Games Workshop’s licensing policy has been like the fire of a skaven cannon lately: unpredictable and prone to backfires. But developers are increasingly finding a middle ground between the tabletop slavishness of Space Hulk and full-scale reworks like Dawn of War (as Relic now admit, space marines don’t take cover).
Joining the terribly promising Mordheim: City of the Damned is Battlefleet Gothic: Armada - a real-time translation of Warhammer’s big-boats-in-space wargame. Built in Unreal Engine 4, Armada’s ships are as behaviourally complex as they are beautiful.
Parisian indies Tindalos began work on Armada at Games Workshop’s behest. The studio’s last large-scale strategy game was last year’s Etherium, but it was 2012’s Stellar Impact that reminded the tabletop publishers of their own work.
“They were interested,” said Tindalos’ Roman Clavier. “They thought that Stellar Impact was very similar and that we were the best translators for Battlefleet Gothic.”
Tindalos have “of course” played the tabletop game, and own “all the armies”. But once they had the license, they made the “tough choice” to leave Battlefleet’s turn-based roots behind.
“There are very good turn-based games made with the Games Workshop license that use only the rules of the board game,” explained Clavier. “Blood Bowl is a nice example.
“But we thought about it for a bit longer, and the conclusion was that when you play Blood Bowl, you have many animated characters - there is life in the stadium, even when it’s not your turn.”
Battlefleet Gothic players, by contrast, move and fire just one ship per turn. As a digital proposition, it’s a far cry from the expectations of those brought up with the busy space scuffles of Star Wars.
The real-time compromise Tindalos have prototyped has “everything moving at the same time”, yet retains the thoughtful pace of its inspiration - a “transposition of naval battles into space”. The player will be launching torpedoes, firing broadsides and leading boarding parties.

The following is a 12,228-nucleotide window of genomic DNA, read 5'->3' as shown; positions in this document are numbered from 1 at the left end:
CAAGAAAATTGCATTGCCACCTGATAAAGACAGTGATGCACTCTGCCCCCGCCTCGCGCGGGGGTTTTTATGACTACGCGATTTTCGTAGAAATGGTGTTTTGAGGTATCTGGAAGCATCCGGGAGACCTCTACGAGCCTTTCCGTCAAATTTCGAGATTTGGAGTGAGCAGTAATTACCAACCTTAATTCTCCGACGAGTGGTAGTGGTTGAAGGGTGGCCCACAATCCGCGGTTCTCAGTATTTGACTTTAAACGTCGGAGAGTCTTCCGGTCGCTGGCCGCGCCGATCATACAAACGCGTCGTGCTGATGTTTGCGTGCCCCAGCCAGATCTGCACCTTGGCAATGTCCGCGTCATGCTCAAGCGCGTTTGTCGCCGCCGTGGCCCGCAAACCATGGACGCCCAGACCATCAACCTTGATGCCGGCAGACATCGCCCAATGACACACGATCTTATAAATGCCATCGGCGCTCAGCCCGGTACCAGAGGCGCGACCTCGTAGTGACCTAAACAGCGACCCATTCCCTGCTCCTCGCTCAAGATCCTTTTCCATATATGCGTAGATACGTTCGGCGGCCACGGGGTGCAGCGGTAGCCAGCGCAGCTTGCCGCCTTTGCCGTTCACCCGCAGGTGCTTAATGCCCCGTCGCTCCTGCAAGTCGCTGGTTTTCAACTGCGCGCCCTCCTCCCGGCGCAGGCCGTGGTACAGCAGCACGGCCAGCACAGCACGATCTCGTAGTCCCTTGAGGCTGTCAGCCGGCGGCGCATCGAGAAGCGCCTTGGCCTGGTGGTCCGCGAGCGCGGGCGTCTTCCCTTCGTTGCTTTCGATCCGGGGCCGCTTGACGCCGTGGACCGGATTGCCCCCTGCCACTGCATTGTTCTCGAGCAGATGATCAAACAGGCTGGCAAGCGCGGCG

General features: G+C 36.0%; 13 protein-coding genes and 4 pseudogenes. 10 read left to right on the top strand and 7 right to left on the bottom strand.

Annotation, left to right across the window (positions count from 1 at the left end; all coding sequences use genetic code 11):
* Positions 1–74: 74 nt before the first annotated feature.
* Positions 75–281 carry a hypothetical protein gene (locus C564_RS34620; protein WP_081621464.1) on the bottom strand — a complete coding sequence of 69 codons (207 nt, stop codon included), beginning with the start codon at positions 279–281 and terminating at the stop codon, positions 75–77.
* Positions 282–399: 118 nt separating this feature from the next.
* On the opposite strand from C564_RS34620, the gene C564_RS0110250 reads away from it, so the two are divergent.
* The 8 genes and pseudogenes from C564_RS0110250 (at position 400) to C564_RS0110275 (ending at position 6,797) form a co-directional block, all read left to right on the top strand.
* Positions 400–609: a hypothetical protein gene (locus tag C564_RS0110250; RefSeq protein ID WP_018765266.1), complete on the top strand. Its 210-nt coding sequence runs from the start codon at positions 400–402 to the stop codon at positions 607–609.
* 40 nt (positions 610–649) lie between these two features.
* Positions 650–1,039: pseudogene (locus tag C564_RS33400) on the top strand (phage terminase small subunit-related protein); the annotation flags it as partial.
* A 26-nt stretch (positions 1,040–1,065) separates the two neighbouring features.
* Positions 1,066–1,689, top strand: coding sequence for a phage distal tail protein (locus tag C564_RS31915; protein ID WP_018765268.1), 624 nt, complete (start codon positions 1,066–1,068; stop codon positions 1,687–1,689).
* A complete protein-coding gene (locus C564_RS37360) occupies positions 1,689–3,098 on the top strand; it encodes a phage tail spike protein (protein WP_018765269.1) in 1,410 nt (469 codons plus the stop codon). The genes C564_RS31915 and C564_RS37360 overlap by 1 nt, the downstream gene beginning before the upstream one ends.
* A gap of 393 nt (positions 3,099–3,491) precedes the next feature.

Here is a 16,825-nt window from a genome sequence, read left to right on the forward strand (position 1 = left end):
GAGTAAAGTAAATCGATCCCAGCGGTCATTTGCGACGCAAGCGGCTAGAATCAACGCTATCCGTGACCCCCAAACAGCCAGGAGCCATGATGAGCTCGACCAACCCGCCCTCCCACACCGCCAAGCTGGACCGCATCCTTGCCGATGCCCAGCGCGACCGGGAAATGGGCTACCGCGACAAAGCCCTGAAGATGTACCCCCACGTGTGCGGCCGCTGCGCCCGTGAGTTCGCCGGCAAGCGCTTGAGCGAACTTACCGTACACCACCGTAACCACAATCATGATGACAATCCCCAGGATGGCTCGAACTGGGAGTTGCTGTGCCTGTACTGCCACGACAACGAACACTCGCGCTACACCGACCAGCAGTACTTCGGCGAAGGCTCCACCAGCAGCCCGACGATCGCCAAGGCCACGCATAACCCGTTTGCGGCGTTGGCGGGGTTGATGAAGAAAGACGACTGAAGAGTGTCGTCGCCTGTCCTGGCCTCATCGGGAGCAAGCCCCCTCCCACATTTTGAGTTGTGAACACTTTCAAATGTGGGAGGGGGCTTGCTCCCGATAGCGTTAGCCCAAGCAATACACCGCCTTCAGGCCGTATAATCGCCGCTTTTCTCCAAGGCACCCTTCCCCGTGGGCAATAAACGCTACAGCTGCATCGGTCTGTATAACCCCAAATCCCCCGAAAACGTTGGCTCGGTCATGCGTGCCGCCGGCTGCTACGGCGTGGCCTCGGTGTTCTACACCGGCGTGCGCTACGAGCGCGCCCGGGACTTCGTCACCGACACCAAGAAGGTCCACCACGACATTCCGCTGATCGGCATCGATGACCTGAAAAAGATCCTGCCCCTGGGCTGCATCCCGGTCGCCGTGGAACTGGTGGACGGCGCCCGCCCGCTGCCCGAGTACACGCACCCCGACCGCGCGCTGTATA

As an admiral, they’ll also take charge of the fleet at their back - directing ships in tactical manoeuvres while leaving the details to the AI. Tindalos will allow players to preset the behaviour of each vessel before battle; think Dragon Age, but with each companion replaced by a miles-long frigate.
This autonomous ship behaviour is the thing Tindalos are most proud of in their four-month-old “prototype of a prototype”.
“We have invested quite a lot of R&D in this aspect of the game and the least we can say is that it was worth it,” said Clavier. “Witnessing huge fleets moving in formation and engage the enemy in an epic space ballet, or skillfully ram or avoid space cruisers that are several kilometres tall, is quite satisfying.”
By default, the ships will strike a balance between offensive and defensive fighting while shooting for the objective of the mission. But players can tell them to stay in boarding range, for instance, or to take every possible opportunity to ram enemy vessels.
“What is really important with this behavioural system is that the player can invest the concentration they want in the game,” said Clavier. “If you are a fan of StarCraft II, well, you can micromanage all your ships. But if the idea of space battle appeals to you, you can simply set all of your behaviour before the battle, click start, and manage only your admiral ship.”
Battlefleet Gothic: Armada is penciled in for a PC release before Christmas. Unreal Engine 4 development is available to anyone for a $19 monthly subscription fee.
In this sponsored series, we’re looking at how game developers are taking advantage of Unreal Engine 4 to create a new generation of PC games. With thanks to Epic Games and Tindalos Interactive.